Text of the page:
This is based on the famous book, Aitihyamaala (A Garland of Folktales), by Kottaratthil Sankunni. The original is in Malayalam. I am not aware, if any complete translation exists in English.
The stories, just over 120 of them on a few less than 900 printed pages, are based on folklore originating in Kerala. None of them are likely to be mere works of imagination. Traces can be found even now of the some of the characters in each story.
This is particularly true of the above story. It is an amazing tale of twelve families, each belonging to a different caste, all of whom, strangely originating as children of the same parents.
The story talks about a king, Vikramaditya, and a Brahmin poet in his court by name Vararuci. There were several other Vikramadityas. But, it was the Vikramaditya of Ujjain in the Madhya Pradesh State of India, who had nine famous poets, termed as the nine jewels (nava ratnas), among whom the name of Vararuci finds mention. (Kalidasa was the most famous among them.) Because of this we assume that the Vikramaditya is the famous emperor based in Ujjain. This Vikramaditya is recorded in Indian History as having lived in the 1st century BC.
We have two main characters in the story, a high born Brahmin and a woman of low caste, known by the name of Paraya. Members of that caste make a living by selling articles woven out of bamboo stem and reeds.
We want to get into Ramayanam, soon. The following story has some bearing on the famous works of Valmiki, considered to be the first among early poetry.
King Vikramaditya was the ruler of the land. He was himself highly learned and was a patron of scholars and artistes of various types. One among the scholars in his court was a poor Brahmin by name Vararuchi. The king used to enjoy scholarly debates with this highly learned friend of his. True to his fame, Vararuchi was well versed in various fields of science and proficient in all the important works of ancient learning.
The great puzzle
One day the king suddenly had a thought. True, Ramayana is to be considered the best among early poetry. But then, which particular verse among the 24,000 stanzas in Ramayana (the famous work of Valmiki) stands out among all? The king lost no time in asking his dear friend, the best among scholars, Vararuchi.
The poor Brahmin was perplexed. The whole of Ramayana is to be considered equally good. Is there any part in it that can be considered better than the rest? He expressed his thoughts aloud, by way of a reply to the king.
That was not the type of answer king Vikramaditya had expected from the scholarly Brahmin. The king’s disappointment turned into instantaneous anger. He retorted in a loud voice. “I give you 41 days. You may go anywhere and ask anyone you please. But, do not think of coming back without finding a satisfactory answer.”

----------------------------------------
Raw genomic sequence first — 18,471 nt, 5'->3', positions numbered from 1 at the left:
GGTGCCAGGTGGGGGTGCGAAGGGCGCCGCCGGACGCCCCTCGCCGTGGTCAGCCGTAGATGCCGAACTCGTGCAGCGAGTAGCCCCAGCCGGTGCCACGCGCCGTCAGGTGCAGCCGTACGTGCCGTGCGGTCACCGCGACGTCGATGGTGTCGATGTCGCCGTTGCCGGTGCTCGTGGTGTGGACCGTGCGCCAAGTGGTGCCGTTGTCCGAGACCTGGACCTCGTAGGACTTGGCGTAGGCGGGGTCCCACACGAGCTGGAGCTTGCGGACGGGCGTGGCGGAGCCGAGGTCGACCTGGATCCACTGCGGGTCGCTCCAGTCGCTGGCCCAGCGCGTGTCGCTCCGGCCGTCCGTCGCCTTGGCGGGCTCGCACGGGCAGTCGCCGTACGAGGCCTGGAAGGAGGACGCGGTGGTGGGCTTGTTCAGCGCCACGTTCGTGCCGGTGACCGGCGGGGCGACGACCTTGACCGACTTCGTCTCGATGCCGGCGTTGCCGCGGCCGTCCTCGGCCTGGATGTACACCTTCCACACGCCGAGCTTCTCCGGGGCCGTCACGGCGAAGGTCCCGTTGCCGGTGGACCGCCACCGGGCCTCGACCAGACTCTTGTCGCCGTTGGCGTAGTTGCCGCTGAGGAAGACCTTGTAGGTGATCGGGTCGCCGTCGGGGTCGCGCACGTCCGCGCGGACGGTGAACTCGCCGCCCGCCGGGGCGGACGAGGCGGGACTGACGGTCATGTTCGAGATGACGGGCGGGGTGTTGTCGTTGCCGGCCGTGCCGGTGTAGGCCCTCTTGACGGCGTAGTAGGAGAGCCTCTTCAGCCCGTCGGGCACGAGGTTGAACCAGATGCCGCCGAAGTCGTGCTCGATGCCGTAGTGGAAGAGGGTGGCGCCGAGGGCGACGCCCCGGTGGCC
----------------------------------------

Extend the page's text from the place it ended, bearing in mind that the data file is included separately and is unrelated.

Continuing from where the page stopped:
Once the king had spoken, there was no argument about it. May be, because of the close friendship between the two, Vararuchi could have lingered on until the king’s anger cooled down. But, he was too proud to beg for pardon. Moreover, his scholarship was in question. So, Vararuchi wasted no time to step out of the palace.
But, where could he go? He was so used to the good days in the palace that he knew nothing of life outside. He had learnt no other way of livelihood, except by the patronage of the king. Vararuchi started moving in search of great scholars of the land and even outside. Walking was the only method of getting from place to place. He would go looking for scholars from morning till noon. Then, he would go to the nearest house of Brahmins and hope to get some food for lunch. Then, again, he would continue with his search for learned men until dark. Then, he would retire to the house of any Brahmin nearby. He would eat whatever dinner that was offered and sleep there until next morning.
Vararuchi, thus, went from place to place and asked many of the men of learning of the time. “Which verse, you ask? Why, are not all the verses of Ramayana equally important?” Of course, that was what Vararuchi also had thought, until his king had asked that question. Then, right or wrong, he had to find an answer that would appeal to the mind of his mentor king.
Forty days passed this way. As the days progressed Vararuchi became more and more distressed. He had travelled far and wide for the purpose and had met a large number of noted scholars. Yet, he could get no satisfactory answer. What would happen to him? How would he continue to live, without the royal patronage?
Vikramaditya was, in the meanwhile, equally tormented in mind. It was too rash on his part to order the poor Brahmin out. How was he surviving outside the palace? What was going to happen to himself without the enjoyable daily debates and discussions, if Vararuchi failed to return?
(To be continued)